RURAL CULTURAL WEALTH LAB
This Lab, created through a founding partnership between NEA and RUPRI, appreciates the ongoing support of USDA, the University of Iowa, and our many other collaborators.
The Rural Cultural Wealth Lab unites the knowledge and experiences of a diverse array of scholars and practitioners to address some of the most critical issues and opportunities facing rural people and places. It fulfills this need by building innovative metrics that will strengthen policymakers’ understanding of the various relationships and assets that define and reveal rural community wealth.
To achieve these outcomes, the Lab will interrogate and integrate three complementary fields of study: 1) rural arts and culture, 2) entrepreneurship and innovation, and 3) comprehensive rural wealth.
Comprehensive Rural Wealth
The Rural Wealth Framework, pioneered by RUPRI and other scholars, has arguably emerged as the most powerful, comprehensive, and dynamic approach to fully understand the assets and opportunities rural communities and regions hold, but also the challenges they must confront in achieving development and sustainability. Indeed, this approach offers a robust conceptual frame for the work of the Rural Cultural Wealth Lab.
The Rural Wealth Framework has found traction, in no small part, because of the limitations of Gross Domestic Product as a comprehensive measure of economic well-being. By contrast, the Rural Wealth Framework is based on the following eleven principles:
- The flow of benefits from wealth can either be consumed or invested. Only the latter increases future stocks of wealth.
- The Rural Wealth Framework (RWF) recognizes both economic (e.g., financial capital) and non-economic assets (e.g., political capital).
- The RWF recognizes assets for which traditional markets exist (e.g., physical capital) and assets for which that is not the case (e.g., social capital).
- The RWF recognizes that the eight capitals can be thought of individually, but they are often inter-related, sometimes complementing and sometimes substituting one another. Furthermore, the greatest impacts typically occur when the potential synergy across these capitals is recognized and catalyzed.
- The RWF recognizes that some assets are mobile (e.g., human capital) and others are not (e.g., most types of natural capital).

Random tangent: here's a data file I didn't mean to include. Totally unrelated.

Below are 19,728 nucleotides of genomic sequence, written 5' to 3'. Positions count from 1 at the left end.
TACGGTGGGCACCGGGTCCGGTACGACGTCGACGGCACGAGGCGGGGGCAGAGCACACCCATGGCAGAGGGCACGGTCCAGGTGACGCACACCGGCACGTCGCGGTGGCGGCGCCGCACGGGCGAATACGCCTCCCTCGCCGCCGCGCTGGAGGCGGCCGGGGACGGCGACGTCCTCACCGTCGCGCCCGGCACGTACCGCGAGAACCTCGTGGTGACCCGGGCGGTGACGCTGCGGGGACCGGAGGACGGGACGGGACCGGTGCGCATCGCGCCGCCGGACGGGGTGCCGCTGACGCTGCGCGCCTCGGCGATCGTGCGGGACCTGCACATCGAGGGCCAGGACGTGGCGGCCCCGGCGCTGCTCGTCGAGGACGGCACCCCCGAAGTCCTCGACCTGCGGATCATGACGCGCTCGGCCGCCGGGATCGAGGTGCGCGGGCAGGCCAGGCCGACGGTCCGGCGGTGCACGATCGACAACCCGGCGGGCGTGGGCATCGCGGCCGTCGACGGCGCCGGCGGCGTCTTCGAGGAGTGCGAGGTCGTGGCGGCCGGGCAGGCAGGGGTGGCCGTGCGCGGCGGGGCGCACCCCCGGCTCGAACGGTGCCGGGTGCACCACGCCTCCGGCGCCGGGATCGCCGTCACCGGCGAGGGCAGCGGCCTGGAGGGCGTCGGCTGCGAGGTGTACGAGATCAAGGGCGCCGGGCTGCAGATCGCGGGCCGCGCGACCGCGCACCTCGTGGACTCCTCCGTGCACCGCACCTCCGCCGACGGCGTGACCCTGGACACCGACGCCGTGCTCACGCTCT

- The RWF recognizes that certain place-based or non-mobile assets may be owned by local residents, or by those outside the locality, and that property rights determine the distribution of the benefits that flow from these assets. Absentee ownership of natural capital, for example, may impact the wealth of a community very differently than would local ownership.
- The RWF includes both public and private assets, and recognizes that some assets may be primarily owned and controlled by individuals (e.g., private land), while others may be primarily publicly controlled (e.g., highways or airports).
- The RWF recognizes that certain non-mobile assets (e.g. recreational areas or national parks) have value to both those who live nearby and those who live far away.
- The RWF recognizes and makes explicit that collective action and governance play a major role in wealth creation and retention. For example, the public sector is a major generator of human capital through its investments in public education. Likewise, the public sector generates intellectual capital by creating and enforcing patent and copyright laws.
- The RWF recognizes that the distribution of assets is very important. For example, the distribution of assets across households can have an enormous impact on inter-generational social and economic mobility. Or, as another example, political capital that is not widely shared, but is concentrated in the hands of a few, may not benefit the entire community, state, or region.
- The RWF recognizes that individuals’ wealth depends not only on their own assets, and how they use them, but also on how the assets of their neighbors are used. For example, when individuals invest in cultural diversity, the wealth of other residents is enhanced.
All eight types of capital have a role to play in the Rural Cultural Wealth Lab. For the most part, however, the Lab will focus on how cultural capital is created, maintained, distributed, activated, or mobilized in the context of other capitals, in rural communities.